So I Googled, “What’s on your DNA besides the physical?” And it came up with plant intelligence. So, I’ve got this book and it’s things going on in plants that are not physical. Even in that Overstory, that other book, it talks the way trees are a community. They care for one another. If a tree is unhealthy, the other trees will send nutrients through their roots in the ground, so there’s some mystery. And my whole punch line in life is, “We are all connected,” and those trees are all connected as well.

Kelly Meerbott: 100%. I mean we’re all part of the creative force, that created what we’re living in right now. I love that you have a passion for trees, because I actually do too. And every year since, I think probably when I turned about 35, I started buying my mom really socially responsible gifts for different holidays. I bought an acre of trees, to replant trees in the Amazon.

Liz Dow: How nice.

Kelly Meerbott: Yeah. I think it’s important to give back, and I thought that that would be really nice to honor her and her name. I just have a thing about, like you said, plants. I’m not great at it, but I do respect them and love nature. That’s nice that to know we have that in common. What are you most grateful for in this moment right now?

Liz Dow: It’s two pronged. One is, I’m a person who gets to do the work that they love and it has meaning. The other one is, I have two awesome kids and they are becoming self-actualized. They’re both really confident, and they married wonderful people. They’re doing the work that they love to do. So it’s those two things.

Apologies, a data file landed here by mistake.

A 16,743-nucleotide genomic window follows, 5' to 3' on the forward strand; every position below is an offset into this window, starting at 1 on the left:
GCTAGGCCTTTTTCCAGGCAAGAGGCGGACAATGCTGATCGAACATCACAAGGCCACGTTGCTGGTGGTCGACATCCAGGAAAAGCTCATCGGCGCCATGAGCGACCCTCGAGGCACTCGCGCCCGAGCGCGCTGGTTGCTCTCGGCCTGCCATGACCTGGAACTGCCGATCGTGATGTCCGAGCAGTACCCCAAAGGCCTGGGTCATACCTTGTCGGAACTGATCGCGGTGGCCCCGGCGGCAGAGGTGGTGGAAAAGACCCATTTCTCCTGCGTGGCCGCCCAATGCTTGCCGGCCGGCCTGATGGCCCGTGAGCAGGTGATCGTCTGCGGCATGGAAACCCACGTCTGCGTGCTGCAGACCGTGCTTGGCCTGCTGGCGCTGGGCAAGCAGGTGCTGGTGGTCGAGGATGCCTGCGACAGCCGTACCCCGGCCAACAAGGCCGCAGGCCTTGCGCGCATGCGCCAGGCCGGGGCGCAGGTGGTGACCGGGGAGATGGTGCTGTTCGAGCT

Kelly Meerbott: That’s wonderful. Okay. If somebody wants to have the incredible 12 month experience of being part of Leadership Philadelphia, how do they find out information about that?

Liz Dow: The website is you can email us at

Kelly Meerbott: And you’re taking applicants for the 2020-21 class, correct?

Liz Dow: Yes. Yes, we’re taking them now. So we’ll interview people in the summer.

Kelly Meerbott: Yes. And it’s not one of those things that you want to pass up. If you live in Philadelphia, this is a must-do class. It just is. There’s no arguing that. Liz, just thank you for being you. Thank you for being vulnerable and real. And to our listeners, it’s our intention that this podcast inspires you to go out and have authentic conversations to deepen the connections in your life. Thank you so much and make it a great day.

Speaker 1: You’ve been listening to Hidden Human, The Stories Behind The Business Leader. If you’ve enjoyed the episode, please subscribe to the podcast on iTunes. To learn more about Kelly and the services she provides, visit Thanks so much for listening, and we’ll be back soon with a new episode.